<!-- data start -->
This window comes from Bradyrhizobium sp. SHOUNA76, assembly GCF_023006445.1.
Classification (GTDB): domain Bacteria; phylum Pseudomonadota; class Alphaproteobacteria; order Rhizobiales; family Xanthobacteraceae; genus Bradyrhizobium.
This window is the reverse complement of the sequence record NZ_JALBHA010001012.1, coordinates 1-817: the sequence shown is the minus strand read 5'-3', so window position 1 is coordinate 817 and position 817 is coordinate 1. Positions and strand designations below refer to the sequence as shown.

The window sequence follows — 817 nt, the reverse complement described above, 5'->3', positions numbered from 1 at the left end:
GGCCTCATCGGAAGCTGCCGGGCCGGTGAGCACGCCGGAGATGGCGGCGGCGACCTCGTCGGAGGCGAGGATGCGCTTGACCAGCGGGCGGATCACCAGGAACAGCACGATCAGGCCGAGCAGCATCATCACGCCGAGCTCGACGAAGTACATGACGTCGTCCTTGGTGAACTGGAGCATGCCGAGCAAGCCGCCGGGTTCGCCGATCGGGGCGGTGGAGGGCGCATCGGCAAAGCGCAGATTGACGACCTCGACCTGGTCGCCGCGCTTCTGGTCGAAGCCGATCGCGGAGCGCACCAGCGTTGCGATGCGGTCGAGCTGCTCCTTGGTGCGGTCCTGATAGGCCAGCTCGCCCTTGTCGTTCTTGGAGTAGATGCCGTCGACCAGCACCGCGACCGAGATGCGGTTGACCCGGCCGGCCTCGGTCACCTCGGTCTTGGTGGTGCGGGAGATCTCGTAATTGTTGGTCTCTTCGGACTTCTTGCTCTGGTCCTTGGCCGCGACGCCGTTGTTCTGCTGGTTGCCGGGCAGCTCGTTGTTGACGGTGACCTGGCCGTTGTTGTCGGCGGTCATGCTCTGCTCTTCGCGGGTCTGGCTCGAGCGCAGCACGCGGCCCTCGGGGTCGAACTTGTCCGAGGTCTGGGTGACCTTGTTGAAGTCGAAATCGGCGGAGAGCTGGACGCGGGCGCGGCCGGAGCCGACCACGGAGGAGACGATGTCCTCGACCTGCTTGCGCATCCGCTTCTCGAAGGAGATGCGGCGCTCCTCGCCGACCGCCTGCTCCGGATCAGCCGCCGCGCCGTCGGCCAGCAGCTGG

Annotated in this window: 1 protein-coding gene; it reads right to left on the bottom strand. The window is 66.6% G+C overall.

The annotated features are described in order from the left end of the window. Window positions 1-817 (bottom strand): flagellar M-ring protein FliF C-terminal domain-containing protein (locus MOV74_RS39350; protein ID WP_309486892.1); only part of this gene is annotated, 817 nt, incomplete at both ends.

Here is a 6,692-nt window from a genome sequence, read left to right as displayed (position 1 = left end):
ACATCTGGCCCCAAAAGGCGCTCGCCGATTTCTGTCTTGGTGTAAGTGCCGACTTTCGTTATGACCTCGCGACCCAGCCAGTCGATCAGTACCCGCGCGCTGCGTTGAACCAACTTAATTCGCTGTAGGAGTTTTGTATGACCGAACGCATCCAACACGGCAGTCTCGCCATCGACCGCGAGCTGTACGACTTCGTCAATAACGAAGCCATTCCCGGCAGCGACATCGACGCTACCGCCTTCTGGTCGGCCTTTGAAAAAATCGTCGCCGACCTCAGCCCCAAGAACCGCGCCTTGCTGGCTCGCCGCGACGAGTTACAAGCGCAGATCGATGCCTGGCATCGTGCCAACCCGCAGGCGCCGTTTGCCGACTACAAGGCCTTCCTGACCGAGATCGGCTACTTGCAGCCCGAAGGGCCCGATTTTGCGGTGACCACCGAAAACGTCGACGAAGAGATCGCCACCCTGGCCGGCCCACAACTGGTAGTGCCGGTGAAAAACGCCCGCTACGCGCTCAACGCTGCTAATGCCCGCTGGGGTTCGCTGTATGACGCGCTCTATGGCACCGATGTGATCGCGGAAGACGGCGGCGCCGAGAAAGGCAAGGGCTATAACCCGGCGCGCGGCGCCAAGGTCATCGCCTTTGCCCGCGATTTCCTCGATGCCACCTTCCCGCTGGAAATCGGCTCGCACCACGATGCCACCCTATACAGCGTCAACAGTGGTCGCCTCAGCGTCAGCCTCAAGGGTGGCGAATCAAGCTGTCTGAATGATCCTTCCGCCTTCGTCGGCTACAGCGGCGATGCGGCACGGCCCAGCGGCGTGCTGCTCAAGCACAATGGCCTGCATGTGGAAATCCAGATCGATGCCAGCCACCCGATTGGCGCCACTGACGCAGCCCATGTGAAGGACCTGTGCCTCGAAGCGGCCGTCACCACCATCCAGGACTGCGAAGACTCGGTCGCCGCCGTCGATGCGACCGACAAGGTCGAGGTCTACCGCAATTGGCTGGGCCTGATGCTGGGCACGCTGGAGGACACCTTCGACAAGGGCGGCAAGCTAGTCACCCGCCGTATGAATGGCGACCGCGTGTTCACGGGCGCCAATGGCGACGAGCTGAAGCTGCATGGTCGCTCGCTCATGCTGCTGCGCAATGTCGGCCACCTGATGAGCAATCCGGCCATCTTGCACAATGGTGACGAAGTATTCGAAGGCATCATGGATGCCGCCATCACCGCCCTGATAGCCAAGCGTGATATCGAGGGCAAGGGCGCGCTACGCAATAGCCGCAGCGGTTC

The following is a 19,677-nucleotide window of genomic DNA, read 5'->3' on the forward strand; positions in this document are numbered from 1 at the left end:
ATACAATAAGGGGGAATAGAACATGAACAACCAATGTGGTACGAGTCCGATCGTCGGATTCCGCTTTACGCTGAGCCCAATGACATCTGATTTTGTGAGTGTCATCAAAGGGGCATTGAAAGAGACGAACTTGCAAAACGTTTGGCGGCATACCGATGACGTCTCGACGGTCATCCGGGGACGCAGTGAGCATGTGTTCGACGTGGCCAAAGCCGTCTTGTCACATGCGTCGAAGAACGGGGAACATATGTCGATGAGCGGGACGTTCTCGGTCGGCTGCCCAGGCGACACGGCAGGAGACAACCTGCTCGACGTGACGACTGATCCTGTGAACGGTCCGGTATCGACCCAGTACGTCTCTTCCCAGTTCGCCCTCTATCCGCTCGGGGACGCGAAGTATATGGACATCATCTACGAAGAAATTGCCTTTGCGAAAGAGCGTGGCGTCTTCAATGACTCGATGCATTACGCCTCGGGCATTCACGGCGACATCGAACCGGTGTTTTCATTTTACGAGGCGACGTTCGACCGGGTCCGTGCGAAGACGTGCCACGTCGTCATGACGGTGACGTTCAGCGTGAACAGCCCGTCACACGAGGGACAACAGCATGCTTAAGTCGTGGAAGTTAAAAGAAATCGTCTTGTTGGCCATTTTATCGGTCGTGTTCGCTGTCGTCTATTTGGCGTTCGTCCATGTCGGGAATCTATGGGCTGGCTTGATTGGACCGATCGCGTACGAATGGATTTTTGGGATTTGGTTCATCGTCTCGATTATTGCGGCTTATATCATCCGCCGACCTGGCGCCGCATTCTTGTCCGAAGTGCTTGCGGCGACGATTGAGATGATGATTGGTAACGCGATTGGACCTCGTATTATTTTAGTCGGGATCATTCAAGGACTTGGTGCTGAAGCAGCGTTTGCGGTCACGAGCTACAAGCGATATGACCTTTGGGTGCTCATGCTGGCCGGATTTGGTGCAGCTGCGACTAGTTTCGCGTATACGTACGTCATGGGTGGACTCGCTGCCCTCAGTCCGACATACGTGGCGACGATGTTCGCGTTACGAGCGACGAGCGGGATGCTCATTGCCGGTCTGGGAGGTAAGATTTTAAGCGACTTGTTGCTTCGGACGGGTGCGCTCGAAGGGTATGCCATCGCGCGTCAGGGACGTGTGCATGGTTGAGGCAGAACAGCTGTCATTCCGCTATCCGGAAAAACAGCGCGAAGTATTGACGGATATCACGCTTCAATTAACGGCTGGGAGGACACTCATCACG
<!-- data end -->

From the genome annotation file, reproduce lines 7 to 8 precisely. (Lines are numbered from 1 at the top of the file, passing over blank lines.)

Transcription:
The annotated features are described in order from the left end of the window. Window positions 1-817 (bottom strand): flagellar M-ring protein FliF C-terminal domain-containing protein (locus MOV74_RS39350; protein ID WP_309486892.1); only part of this gene is annotated, 817 nt, incomplete at both ends.

Here is a 6,692-nt window from a genome sequence, read left to right as displayed (position 1 = left end):